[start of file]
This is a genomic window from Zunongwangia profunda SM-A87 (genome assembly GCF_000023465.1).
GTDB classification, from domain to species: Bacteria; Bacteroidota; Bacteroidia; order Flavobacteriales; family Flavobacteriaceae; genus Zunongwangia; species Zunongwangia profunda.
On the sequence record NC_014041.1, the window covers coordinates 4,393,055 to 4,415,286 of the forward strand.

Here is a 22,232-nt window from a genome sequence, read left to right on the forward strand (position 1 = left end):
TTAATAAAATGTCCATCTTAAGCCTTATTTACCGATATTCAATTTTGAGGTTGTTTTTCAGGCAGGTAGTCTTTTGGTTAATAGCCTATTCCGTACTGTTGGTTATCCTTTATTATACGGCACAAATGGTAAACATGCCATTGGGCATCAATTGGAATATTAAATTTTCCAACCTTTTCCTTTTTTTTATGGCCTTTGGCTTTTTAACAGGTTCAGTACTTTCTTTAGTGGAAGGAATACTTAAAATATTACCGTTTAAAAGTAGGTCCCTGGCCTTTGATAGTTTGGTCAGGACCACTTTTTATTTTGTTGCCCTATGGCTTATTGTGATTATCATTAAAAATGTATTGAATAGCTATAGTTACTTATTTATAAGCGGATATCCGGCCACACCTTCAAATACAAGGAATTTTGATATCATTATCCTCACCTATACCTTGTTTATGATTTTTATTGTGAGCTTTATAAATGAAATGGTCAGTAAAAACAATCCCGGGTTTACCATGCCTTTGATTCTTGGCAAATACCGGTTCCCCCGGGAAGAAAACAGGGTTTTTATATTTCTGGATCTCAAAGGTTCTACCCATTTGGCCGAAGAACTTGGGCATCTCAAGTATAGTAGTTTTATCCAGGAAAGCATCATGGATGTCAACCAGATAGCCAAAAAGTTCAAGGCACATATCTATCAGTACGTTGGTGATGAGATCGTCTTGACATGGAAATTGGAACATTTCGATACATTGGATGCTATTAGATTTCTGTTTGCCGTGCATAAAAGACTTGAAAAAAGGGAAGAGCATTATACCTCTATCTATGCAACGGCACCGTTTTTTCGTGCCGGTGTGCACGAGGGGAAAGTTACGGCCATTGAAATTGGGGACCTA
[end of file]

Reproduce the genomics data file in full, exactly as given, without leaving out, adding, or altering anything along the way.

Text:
This is a genomic window from Zunongwangia profunda SM-A87 (genome assembly GCF_000023465.1).
GTDB classification, from domain to species: Bacteria; Bacteroidota; Bacteroidia; order Flavobacteriales; family Flavobacteriaceae; genus Zunongwangia; species Zunongwangia profunda.
On the sequence record NC_014041.1, the window covers coordinates 4,393,055 to 4,415,286 of the forward strand.

Here is a 22,232-nt window from a genome sequence, read left to right on the forward strand (position 1 = left end):
TTAATAAAATGTCCATCTTAAGCCTTATTTACCGATATTCAATTTTGAGGTTGTTTTTCAGGCAGGTAGTCTTTTGGTTAATAGCCTATTCCGTACTGTTGGTTATCCTTTATTATACGGCACAAATGGTAAACATGCCATTGGGCATCAATTGGAATATTAAATTTTCCAACCTTTTCCTTTTTTTTATGGCCTTTGGCTTTTTAACAGGTTCAGTACTTTCTTTAGTGGAAGGAATACTTAAAATATTACCGTTTAAAAGTAGGTCCCTGGCCTTTGATAGTTTGGTCAGGACCACTTTTTATTTTGTTGCCCTATGGCTTATTGTGATTATCATTAAAAATGTATTGAATAGCTATAGTTACTTATTTATAAGCGGATATCCGGCCACACCTTCAAATACAAGGAATTTTGATATCATTATCCTCACCTATACCTTGTTTATGATTTTTATTGTGAGCTTTATAAATGAAATGGTCAGTAAAAACAATCCCGGGTTTACCATGCCTTTGATTCTTGGCAAATACCGGTTCCCCCGGGAAGAAAACAGGGTTTTTATATTTCTGGATCTCAAAGGTTCTACCCATTTGGCCGAAGAACTTGGGCATCTCAAGTATAGTAGTTTTATCCAGGAAAGCATCATGGATGTCAACCAGATAGCCAAAAAGTTCAAGGCACATATCTATCAGTACGTTGGTGATGAGATCGTCTTGACATGGAAATTGGAACATTTCGATACATTGGATGCTATTAGATTTCTGTTTGCCGTGCATAAAAGACTTGAAAAAAGGGAAGAGCATTATACCTCTATCTATGCAACGGCACCGTTTTTTCGTGCCGGTGTGCACGAGGGGAAAGTTACGGCCATTGAAATTGGGGACCTA